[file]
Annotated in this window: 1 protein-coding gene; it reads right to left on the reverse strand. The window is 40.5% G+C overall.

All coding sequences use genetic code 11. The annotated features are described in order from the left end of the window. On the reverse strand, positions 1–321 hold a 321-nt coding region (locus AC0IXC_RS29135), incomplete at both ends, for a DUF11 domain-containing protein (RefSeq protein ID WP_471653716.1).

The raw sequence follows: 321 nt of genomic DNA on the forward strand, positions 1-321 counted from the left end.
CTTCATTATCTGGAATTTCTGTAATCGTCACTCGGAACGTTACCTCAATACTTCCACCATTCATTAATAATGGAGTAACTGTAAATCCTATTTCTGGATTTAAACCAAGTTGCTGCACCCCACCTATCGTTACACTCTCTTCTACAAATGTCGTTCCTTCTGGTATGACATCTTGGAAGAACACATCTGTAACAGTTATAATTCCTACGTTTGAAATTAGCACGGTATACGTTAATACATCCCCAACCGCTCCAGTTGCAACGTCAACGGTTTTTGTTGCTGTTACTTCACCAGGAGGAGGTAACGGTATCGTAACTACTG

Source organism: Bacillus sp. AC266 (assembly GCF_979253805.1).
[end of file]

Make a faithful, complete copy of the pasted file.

Annotated in this window: 1 protein-coding gene; it reads right to left on the reverse strand. The window is 40.5% G+C overall.

All coding sequences use genetic code 11. The annotated features are described in order from the left end of the window. On the reverse strand, positions 1–321 hold a 321-nt coding region (locus AC0IXC_RS29135), incomplete at both ends, for a DUF11 domain-containing protein (RefSeq protein ID WP_471653716.1).

The raw sequence follows: 321 nt of genomic DNA on the forward strand, positions 1-321 counted from the left end.
CTTCATTATCTGGAATTTCTGTAATCGTCACTCGGAACGTTACCTCAATACTTCCACCATTCATTAATAATGGAGTAACTGTAAATCCTATTTCTGGATTTAAACCAAGTTGCTGCACCCCACCTATCGTTACACTCTCTTCTACAAATGTCGTTCCTTCTGGTATGACATCTTGGAAGAACACATCTGTAACAGTTATAATTCCTACGTTTGAAATTAGCACGGTATACGTTAATACATCCCCAACCGCTCCAGTTGCAACGTCAACGGTTTTTGTTGCTGTTACTTCACCAGGAGGAGGTAACGGTATCGTAACTACTG

Source organism: Bacillus sp. AC266 (assembly GCF_979253805.1).